On page 87 we read:
We cannot allow North Korea, Iran, Iraq or similar states to undermine American leadership, intimidate American allies or threaten the American homeland itself. The blessings of the American peace, purchased at fearful cost and a century of effort, should not be so trivially squandered.
Forgetting that "the America peace" has been largely accomplished by American exploitation, the more fundamental question is: Are these states threatening the American homeland? Here in the wilderness, we have no idea. Why would they even want to threaten the American homeland? We have no idea either. Those of us in the wilderness who have lived through the Cold War, when we were told daily that the Soviets and the Chinese were determined to land their hordes at our shores and abolish baseball to serve their fiendish ends, tend to be a little skeptical.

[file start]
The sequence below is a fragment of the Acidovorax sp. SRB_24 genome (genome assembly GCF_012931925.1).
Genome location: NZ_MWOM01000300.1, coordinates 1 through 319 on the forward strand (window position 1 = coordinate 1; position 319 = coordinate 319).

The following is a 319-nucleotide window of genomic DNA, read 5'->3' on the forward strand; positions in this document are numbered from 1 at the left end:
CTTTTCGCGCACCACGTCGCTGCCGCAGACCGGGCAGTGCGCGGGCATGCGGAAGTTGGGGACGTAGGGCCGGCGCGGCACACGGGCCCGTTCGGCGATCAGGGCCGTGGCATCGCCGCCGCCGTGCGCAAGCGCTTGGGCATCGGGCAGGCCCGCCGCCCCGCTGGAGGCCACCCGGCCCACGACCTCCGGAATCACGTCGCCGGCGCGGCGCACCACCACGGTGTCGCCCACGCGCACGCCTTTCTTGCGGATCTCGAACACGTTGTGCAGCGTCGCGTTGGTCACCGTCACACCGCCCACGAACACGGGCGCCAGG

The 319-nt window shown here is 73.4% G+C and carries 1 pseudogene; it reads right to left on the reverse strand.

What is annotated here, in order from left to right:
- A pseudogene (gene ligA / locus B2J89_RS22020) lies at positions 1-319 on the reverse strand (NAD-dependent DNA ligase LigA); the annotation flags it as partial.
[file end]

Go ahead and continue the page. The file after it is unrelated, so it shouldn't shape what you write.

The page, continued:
In the case of Korea we are dealing with a paranoid dictator, yes, who may still want to unite the Korean peninsula by force, a desire that launched the Korean War. A little background: Like Vietnam, the Korean peninsula was divided among pro-West (south) and pro-Soviet (north) factions after World War II, following the Soviet army's occupation of the northern part of Japanese-controlled Korea. Having won World War II, the U.S. was already fighting the Cold War and didn't want Korea "going communist" (read: cutting us investment and resource acquisition). America called for elections in the south and backed the right-wing anticommunist Syngman Rhee. The Soviets held elections in the north and backed their guy, Kim Il Sung. Surprisingly, both won easily.

By the time the division of Korea at the 38th parallel became official in the winter of 1948, both sides were openly braying that military force would be the only way to unify the country. The north launched a preemptive invasion in 1950 and, aided later by China, fought the U.S.-backed south for four years. No armistice was ever signed, and the U.S. maintains a huge military presence in Korea, something that alarms the present government, according to the
Nuclear Threat Initiative, a Ted Turner-established think tank: